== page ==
10.4. Language and Country-Specific Settings

SUSE Linux is, to a very large extent, internationalized and can be modified for local needs in a flexible manner. In other words, internationalization (I18N) allows specific localizations (L10N). The abbreviations I18N and L10N are derived from the first and last letters of the words and, in between, the number of letters omitted.

Settings are made with LC_ variables defined in the file /etc/sysconfig/language. This refers not only to native language support, but also to the categories Messages (Language), Character Set, Sort Order, Time and Date, Numbers, and Money. Each of these categories can be defined directly with its own variable or indirectly with a master variable in the file language (see the locale man page).


These variables are passed to the shell without the RC_ prefix and represent the listed categories. The shell profiles concerned are listed below. The current setting can be shown with the command locale.


This variable, if set, overwrites the values of the variables already mentioned.


If none of the previous variables are set, this is the fallback. By default, SUSE Linux only sets RC_LANG. This makes it easier for users to enter their own values.


A yes or no variable. If it is set to no, root always works in the POSIX environment.

The variables can be set with the YaST sysconfig editor (see Section 8.3.1, “Changing the System Configuration Using the YaST sysconfig Editor”). The value of such a variable contains the language code, country code, encoding, and modifier. The individual components are connected by special characters:


10.4.1. Some Examples

You should always set the language and country codes together. Language settings follow the standard ISO 639 available at http://www.evertype.com/standards/iso639/iso639-en.html and http://www.loc.gov/standards/iso639-2/. Country codes are listed in ISO 3166 available at http://www.din.de/gremien/nas/nabd/iso3166ma/codlstp1/en_listp1.html.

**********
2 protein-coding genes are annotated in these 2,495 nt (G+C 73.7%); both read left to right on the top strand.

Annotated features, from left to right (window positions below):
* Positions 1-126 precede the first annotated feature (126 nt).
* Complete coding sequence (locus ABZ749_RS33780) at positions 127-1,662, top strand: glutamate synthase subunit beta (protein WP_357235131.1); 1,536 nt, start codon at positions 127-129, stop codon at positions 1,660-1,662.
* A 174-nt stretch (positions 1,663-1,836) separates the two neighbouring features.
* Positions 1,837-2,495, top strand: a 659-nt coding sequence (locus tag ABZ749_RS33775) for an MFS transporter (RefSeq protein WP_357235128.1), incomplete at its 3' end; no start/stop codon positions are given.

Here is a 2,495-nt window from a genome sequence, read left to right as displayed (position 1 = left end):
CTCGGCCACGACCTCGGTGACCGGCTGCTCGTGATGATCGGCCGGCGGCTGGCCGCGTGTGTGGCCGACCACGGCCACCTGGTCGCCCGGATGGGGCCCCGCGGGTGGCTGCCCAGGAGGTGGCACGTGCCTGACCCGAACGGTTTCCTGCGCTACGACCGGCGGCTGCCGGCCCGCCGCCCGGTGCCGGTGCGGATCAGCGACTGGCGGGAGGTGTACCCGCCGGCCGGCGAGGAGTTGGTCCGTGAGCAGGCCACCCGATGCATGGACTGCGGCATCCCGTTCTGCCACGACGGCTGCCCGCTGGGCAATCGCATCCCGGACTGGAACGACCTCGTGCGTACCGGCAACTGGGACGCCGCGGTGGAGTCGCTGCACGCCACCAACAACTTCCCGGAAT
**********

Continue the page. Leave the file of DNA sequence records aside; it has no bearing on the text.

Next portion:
It only makes sense to set values for which usable description files can be found in /usr/lib/locale. Additional description files can be created from the files in /usr/share/i18n using the command localedef. The description files are part of the glibc-i18ndata package. A description file for en_US.UTF-8 (for English and United States) can be created with:

localedef -i en_US -f UTF-8 en_US.UTF-8

This is the default setting if American English is selected during installation. If you selected another language, that language is enabled but still with UTF-8 as the character encoding.


This sets the language to English, country to United States, and the character set to ISO-8859-1. This character set does not support the Euro sign, but it can be useful sometimes for programs that have not been updated to support UTF-8. The string defining the charset (ISO-8859-1 in this case) is then evaluated by programs like Emacs.


The above example explicitly includes the Euro sign in a language setting. Strictly speaking, this setting is obsolete now, because UTF-8 also covers the Euro symbol. It is only useful if an application does not support UTF-8, but ISO-8859-15.

SuSEconfig reads the variables in /etc/sysconfig/language and writes the necessary changes to /etc/SuSEconfig/profile and /etc/SuSEconfig/csh.cshrc. /etc/SuSEconfig/profile is read or sourced by /etc/profile. /etc/SuSEconfig/csh.cshrc is sourced by /etc/csh.cshrc. This makes the settings available systemwide.

Users can override the system defaults by editing their ~/.bashrc accordingly. For instance, if you do not want to use the systemwide en_US for program messages, include LC_MESSAGES=es_ES so messages are displayed in Spanish instead.

10.4.2. Locale Settings in ~/.i18n

If you are not satisfied with locale system defaults, change the settings in ~/.i18n. Entries in ~/.i18n override system defaults from /etc/sysconfig/language. Use the same variable names but without the RC_ namespace prefixes, for example, use LANG instead of RC_LANG.

10.4.3. Settings for Language Support

Files in the category Messages are, as a rule, only stored in the corresponding language directory (like en) to have a fallback. If you set LANG to en_US and the message file in /usr/share/locale/en_US/LC_MESSAGES does not exist, it falls back to /usr/share/locale/en/LC_MESSAGES.

A fallback chain can also be defined, for example, for Breton to French or for Galician to Spanish to Portuguese:



If desired, use the Norwegian variants Nynorsk and Bokmål instead (with additional fallback to no):






Note that in Norwegian, LC_TIME is also treated differently.

One problem that can arise is a separator used to delimit groups of digits not being recognized properly. This occurs if LANG is set to only a two-letter language code like de, but the definition file glibc uses is located in /usr/share/lib/de_DE/LC_NUMERIC. Thus LC_NUMERIC must be set to de_DE to make the separator definition visible to the system.

10.4.4. For More Information

  • The GNU C Library Reference Manual, Chapter “Locales and Internationalization”. It is included in glibc-info.

  • Markus Kuhn, UTF-8 and Unicode FAQ for Unix/Linux, currently at http://www.cl.cam.ac.uk/~mgk25/unicode.html.

  • Unicode-Howto, by Bruno Haible: /usr/share/doc/howto/en/html/Unicode-HOWTO.html.